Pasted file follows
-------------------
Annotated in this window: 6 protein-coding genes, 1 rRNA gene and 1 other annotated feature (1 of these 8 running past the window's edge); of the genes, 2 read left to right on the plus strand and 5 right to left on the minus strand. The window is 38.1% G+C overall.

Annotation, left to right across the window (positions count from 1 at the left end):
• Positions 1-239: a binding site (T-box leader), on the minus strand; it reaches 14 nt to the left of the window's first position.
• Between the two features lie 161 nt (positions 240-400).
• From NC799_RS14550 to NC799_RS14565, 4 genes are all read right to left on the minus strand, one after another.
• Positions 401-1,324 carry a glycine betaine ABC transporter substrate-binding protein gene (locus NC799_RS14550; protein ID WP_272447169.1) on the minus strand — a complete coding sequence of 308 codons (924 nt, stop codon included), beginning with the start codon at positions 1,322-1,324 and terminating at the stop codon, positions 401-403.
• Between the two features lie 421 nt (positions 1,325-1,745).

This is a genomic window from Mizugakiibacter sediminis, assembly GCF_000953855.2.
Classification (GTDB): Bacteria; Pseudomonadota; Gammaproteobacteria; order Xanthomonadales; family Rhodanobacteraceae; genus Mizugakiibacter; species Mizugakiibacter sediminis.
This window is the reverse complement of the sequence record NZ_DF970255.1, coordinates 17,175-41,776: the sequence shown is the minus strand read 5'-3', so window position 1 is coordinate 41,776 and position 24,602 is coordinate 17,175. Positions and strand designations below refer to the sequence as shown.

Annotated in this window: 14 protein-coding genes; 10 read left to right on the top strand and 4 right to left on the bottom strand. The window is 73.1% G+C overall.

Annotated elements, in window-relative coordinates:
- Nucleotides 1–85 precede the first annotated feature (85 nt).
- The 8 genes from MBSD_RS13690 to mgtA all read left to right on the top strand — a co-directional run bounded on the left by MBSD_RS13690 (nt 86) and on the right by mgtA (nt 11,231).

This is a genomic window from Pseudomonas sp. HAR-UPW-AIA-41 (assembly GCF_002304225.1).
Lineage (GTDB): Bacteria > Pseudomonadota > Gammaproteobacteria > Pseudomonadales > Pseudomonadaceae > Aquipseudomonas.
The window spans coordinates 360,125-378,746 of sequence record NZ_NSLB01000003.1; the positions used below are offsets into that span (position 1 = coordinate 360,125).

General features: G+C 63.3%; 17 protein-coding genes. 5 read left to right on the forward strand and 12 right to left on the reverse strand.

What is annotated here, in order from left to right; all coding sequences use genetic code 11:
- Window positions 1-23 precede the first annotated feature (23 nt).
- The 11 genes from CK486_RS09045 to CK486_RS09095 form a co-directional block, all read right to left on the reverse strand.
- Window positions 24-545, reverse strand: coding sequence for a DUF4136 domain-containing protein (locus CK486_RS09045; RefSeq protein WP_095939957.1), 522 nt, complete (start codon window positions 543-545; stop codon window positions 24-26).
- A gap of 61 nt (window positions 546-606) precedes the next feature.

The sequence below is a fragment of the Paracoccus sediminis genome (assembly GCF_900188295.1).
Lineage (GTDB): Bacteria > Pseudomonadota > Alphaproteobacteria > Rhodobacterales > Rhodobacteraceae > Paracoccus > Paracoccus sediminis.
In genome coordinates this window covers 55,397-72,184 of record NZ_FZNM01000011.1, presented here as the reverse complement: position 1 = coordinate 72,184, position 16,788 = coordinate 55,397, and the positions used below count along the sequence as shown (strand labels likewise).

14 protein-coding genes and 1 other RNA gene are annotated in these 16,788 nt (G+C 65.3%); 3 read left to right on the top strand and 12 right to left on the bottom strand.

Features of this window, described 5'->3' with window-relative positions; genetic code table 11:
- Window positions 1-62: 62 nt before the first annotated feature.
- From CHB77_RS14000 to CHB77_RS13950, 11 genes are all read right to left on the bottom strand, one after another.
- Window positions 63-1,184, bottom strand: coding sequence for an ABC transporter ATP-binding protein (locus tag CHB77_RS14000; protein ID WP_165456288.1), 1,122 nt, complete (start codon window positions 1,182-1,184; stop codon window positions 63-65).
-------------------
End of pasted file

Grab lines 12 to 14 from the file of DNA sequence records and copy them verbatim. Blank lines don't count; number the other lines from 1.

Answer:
Annotated elements, in window-relative coordinates:
- Nucleotides 1–85 precede the first annotated feature (85 nt).
- The 8 genes from MBSD_RS13690 to mgtA all read left to right on the top strand — a co-directional run bounded on the left by MBSD_RS13690 (nt 86) and on the right by mgtA (nt 11,231).